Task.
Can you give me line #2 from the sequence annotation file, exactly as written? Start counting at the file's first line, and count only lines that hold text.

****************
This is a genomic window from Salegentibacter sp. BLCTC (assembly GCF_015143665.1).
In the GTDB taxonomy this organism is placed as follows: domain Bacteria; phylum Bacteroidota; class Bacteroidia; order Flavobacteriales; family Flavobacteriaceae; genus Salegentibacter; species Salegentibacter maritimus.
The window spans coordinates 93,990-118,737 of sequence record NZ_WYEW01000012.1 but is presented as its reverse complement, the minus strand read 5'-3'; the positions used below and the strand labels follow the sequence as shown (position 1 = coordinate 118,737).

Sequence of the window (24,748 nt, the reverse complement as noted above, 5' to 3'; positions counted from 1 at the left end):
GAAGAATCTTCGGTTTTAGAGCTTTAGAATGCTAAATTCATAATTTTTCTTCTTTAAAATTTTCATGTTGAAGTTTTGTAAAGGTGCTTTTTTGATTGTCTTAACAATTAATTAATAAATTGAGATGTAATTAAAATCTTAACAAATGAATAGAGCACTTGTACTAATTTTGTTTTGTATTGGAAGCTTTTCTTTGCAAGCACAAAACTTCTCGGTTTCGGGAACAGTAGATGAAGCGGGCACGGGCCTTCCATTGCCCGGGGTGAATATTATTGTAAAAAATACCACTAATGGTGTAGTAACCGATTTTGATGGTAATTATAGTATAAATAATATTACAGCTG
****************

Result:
In the GTDB taxonomy this organism is placed as follows: domain Bacteria; phylum Bacteroidota; class Bacteroidia; order Flavobacteriales; family Flavobacteriaceae; genus Salegentibacter; species Salegentibacter maritimus.